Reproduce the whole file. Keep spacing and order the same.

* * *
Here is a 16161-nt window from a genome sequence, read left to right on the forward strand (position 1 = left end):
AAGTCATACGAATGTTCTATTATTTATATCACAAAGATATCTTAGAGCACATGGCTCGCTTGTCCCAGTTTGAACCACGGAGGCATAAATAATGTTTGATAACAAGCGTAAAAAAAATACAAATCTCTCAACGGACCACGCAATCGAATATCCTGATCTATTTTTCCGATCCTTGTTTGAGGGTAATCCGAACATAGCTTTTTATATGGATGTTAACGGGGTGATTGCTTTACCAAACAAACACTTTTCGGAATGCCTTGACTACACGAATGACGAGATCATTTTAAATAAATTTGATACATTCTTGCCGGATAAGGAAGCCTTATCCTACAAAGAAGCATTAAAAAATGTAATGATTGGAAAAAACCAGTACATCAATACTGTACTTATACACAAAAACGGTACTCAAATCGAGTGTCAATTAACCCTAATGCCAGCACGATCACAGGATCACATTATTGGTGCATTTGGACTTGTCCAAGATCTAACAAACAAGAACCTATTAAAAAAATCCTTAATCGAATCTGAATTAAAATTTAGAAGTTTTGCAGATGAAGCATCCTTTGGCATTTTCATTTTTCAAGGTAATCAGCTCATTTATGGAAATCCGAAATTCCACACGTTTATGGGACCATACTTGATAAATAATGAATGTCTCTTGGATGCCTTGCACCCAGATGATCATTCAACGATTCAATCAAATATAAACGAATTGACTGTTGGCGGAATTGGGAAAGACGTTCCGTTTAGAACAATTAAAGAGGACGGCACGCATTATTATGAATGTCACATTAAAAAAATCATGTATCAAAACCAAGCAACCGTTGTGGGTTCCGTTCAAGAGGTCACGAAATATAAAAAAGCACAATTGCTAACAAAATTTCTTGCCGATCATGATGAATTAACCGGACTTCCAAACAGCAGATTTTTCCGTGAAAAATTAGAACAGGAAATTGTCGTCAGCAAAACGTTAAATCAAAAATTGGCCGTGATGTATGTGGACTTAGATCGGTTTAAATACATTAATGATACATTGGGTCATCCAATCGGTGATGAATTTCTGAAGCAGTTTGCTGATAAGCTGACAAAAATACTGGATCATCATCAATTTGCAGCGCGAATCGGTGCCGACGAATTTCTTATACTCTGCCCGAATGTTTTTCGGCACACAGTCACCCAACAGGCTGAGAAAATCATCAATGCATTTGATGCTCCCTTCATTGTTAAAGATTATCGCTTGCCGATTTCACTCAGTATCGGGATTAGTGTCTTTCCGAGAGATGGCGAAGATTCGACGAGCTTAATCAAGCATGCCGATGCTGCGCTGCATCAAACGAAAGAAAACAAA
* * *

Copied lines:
Here is a 16161-nt window from a genome sequence, read left to right on the forward strand (position 1 = left end):
AAGTCATACGAATGTTCTATTATTTATATCACAAAGATATCTTAGAGCACATGGCTCGCTTGTCCCAGTTTGAACCACGGAGGCATAAATAATGTTTGATAACAAGCGTAAAAAAAATACAAATCTCTCAACGGACCACGCAATCGAATATCCTGATCTATTTTTCCGATCCTTGTTTGAGGGTAATCCGAACATAGCTTTTTATATGGATGTTAACGGGGTGATTGCTTTACCAAACAAACACTTTTCGGAATGCCTTGACTACACGAATGACGAGATCATTTTAAATAAATTTGATACATTCTTGCCGGATAAGGAAGCCTTATCCTACAAAGAAGCATTAAAAAATGTAATGATTGGAAAAAACCAGTACATCAATACTGTACTTATACACAAAAACGGTACTCAAATCGAGTGTCAATTAACCCTAATGCCAGCACGATCACAGGATCACATTATTGGTGCATTTGGACTTGTCCAAGATCTAACAAACAAGAACCTATTAAAAAAATCCTTAATCGAATCTGAATTAAAATTTAGAAGTTTTGCAGATGAAGCATCCTTTGGCATTTTCATTTTTCAAGGTAATCAGCTCATTTATGGAAATCCGAAATTCCACACGTTTATGGGACCATACTTGATAAATAATGAATGTCTCTTGGATGCCTTGCACCCAGATGATCATTCAACGATTCAATCAAATATAAACGAATTGACTGTTGGCGGAATTGGGAAAGACGTTCCGTTTAGAACAATTAAAGAGGACGGCACGCATTATTATGAATGTCACATTAAAAAAATCATGTATCAAAACCAAGCAACCGTTGTGGGTTCCGTTCAAGAGGTCACGAAATATAAAAAAGCACAATTGCTAACAAAATTTCTTGCCGATCATGATGAATTAACCGGACTTCCAAACAGCAGATTTTTCCGTGAAAAATTAGAACAGGAAATTGTCGTCAGCAAAACGTTAAATCAAAAATTGGCCGTGATGTATGTGGACTTAGATCGGTTTAAATACATTAATGATACATTGGGTCATCCAATCGGTGATGAATTTCTGAAGCAGTTTGCTGATAAGCTGACAAAAATACTGGATCATCATCAATTTGCAGCGCGAATCGGTGCCGACGAATTTCTTATACTCTGCCCGAATGTTTTTCGGCACACAGTCACCCAACAGGCTGAGAAAATCATCAATGCATTTGATGCTCCCTTCATTGTTAAAGATTATCGCTTGCCGATTTCACTCAGTATCGGGATTAGTGTCTTTCCGAGAGATGGCGAAGATTCGACGAGCTTAATCAAGCATGCCGATGCTGCGCTGCATCAAACGAAAGAAAACAAA